Plenty of awesome things starting on US TV at the moment, and plenty of awesome things returning, so I missed that an intriguing show I read about in the paper months back had started – until Graham supplied the pilot. Played by best-thing-about Six Feet Under Michael Hall, Dexter’s a sociopathic compulsive serial killer with a day job as a forensic analyst for the Miami police, specialising in blood-splatters. And killing murderers. It’s not about him taking out the guys the police can’t prove their case against, it’s about him desperately needing to sate his bloodlust and deciding to at least restrict himself to the more deserving victims. And it is, of course, superb.
Dexter fakes normal, happy life with aplomb, making the atmosphere absurdly sunny and upbeat. His boss fancies him, his sister depends on him, and he has a doting rape-victim girlfriend he dates because neither of them are interested in sex. Forensic science is a world in which everyone has to be ghoulishly indifferent to murder just to get through the day, joking about corpses over donuts, so Dexter’s bona fide ghoulishness blends in seamlessly. Only one cop thinks Dexter’s a sick freak barely attempting to hide it, and loathes him violently and openly. Dexter is relentlessly nice in response, and inwardly slightly saddened that only one person seems to have noticed.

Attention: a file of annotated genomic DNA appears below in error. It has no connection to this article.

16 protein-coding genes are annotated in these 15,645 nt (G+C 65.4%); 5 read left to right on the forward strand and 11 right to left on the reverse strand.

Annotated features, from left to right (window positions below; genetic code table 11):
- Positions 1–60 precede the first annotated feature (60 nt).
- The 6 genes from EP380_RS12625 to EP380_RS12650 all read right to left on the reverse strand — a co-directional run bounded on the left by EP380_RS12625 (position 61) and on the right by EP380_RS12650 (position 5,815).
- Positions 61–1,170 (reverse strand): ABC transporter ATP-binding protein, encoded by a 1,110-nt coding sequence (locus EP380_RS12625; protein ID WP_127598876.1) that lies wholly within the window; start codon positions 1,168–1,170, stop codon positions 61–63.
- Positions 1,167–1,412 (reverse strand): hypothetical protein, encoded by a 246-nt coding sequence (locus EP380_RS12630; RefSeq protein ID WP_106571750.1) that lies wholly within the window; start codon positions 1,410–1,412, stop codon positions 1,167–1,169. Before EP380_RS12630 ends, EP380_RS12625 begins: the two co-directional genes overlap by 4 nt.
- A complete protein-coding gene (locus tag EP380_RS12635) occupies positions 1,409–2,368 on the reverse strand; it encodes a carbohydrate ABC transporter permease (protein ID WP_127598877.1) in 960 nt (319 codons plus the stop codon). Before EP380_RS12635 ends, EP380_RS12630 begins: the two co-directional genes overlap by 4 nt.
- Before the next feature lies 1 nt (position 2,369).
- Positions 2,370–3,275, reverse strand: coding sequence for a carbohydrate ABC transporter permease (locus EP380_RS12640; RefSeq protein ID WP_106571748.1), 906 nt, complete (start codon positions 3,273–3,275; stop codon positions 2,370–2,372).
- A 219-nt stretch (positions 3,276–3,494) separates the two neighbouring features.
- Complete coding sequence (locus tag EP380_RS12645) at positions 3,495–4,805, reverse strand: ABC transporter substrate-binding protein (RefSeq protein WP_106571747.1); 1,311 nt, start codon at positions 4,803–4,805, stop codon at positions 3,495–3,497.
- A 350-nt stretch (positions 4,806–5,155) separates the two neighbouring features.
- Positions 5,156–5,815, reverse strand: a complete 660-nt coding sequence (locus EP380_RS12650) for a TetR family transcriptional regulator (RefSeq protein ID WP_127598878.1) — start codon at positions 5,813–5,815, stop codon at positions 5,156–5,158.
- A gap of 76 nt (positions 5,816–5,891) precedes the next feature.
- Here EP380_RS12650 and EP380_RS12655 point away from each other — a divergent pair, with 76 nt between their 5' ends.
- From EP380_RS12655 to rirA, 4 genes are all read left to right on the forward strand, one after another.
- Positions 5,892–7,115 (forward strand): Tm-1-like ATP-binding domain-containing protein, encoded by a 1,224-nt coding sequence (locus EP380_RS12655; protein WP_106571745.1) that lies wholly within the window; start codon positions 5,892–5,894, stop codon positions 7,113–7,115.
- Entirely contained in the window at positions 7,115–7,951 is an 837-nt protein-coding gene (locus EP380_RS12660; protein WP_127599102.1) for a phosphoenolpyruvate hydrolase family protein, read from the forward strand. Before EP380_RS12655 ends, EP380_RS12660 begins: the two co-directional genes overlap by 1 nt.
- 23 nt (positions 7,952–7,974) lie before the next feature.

The joke, of course, is that Dexter has a superb insight into the workings of a serial killer’s mind, and has to actively try not to catch them in his official capacity in order to keep himself in potential victims. In the pilot, he comes across an ongoing case in which all victims are found neatly dismembered and entirely drained of blood, a style Dexter admires so breathlessly that he has trouble maintaining a professional veneer when he first sees the body – “Why didn’t I think of that?”. His usual distaste for the killers he kills is completely eclipsed by his awe at this man’s style, and the two of them are starting to become fixated with one another – the killer stalking Dexter in the most chilling way, which Dexter takes as a friendly hello.
Really the remarkable thing about him is not that he’s a serial killer, it’s that he’s a well-written sociopath. Like Highsmith’s Ripley he fakes his civilised persona so well that even you are won over by it, and like Ellroy’s Terror his compulsion is so compellingly depicted that you empathise with it almost as much as Monk’s OCD. It proves that a protagonist can be sympathetic irrespective of his crimes if his personality is appealing enough, and you couldn’t ask for a more delicious twist on the traditional ace-detective archetype.
The comments hereafter may be spoilerific for anyone not up to date with the latest episode aired in the States.